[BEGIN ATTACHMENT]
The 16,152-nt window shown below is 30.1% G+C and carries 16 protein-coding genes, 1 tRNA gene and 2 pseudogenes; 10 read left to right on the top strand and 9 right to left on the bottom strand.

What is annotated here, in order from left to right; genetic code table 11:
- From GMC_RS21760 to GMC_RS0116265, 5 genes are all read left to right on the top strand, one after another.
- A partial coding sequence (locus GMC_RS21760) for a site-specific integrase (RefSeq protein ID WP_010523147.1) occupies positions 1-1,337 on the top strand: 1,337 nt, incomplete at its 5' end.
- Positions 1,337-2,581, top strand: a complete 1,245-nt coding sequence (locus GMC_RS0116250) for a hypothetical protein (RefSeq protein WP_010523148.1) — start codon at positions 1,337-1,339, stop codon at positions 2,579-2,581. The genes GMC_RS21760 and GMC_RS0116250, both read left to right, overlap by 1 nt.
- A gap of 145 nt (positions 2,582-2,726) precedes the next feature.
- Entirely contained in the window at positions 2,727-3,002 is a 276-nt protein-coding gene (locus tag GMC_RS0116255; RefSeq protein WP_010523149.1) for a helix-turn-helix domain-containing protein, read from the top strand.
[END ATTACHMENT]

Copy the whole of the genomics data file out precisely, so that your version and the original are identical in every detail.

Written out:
The 16,152-nt window shown below is 30.1% G+C and carries 16 protein-coding genes, 1 tRNA gene and 2 pseudogenes; 10 read left to right on the top strand and 9 right to left on the bottom strand.

What is annotated here, in order from left to right; genetic code table 11:
- From GMC_RS21760 to GMC_RS0116265, 5 genes are all read left to right on the top strand, one after another.
- A partial coding sequence (locus GMC_RS21760) for a site-specific integrase (RefSeq protein ID WP_010523147.1) occupies positions 1-1,337 on the top strand: 1,337 nt, incomplete at its 5' end.
- Positions 1,337-2,581, top strand: a complete 1,245-nt coding sequence (locus GMC_RS0116250) for a hypothetical protein (RefSeq protein WP_010523148.1) — start codon at positions 1,337-1,339, stop codon at positions 2,579-2,581. The genes GMC_RS21760 and GMC_RS0116250, both read left to right, overlap by 1 nt.
- A gap of 145 nt (positions 2,582-2,726) precedes the next feature.
- Entirely contained in the window at positions 2,727-3,002 is a 276-nt protein-coding gene (locus tag GMC_RS0116255; RefSeq protein WP_010523149.1) for a helix-turn-helix domain-containing protein, read from the top strand.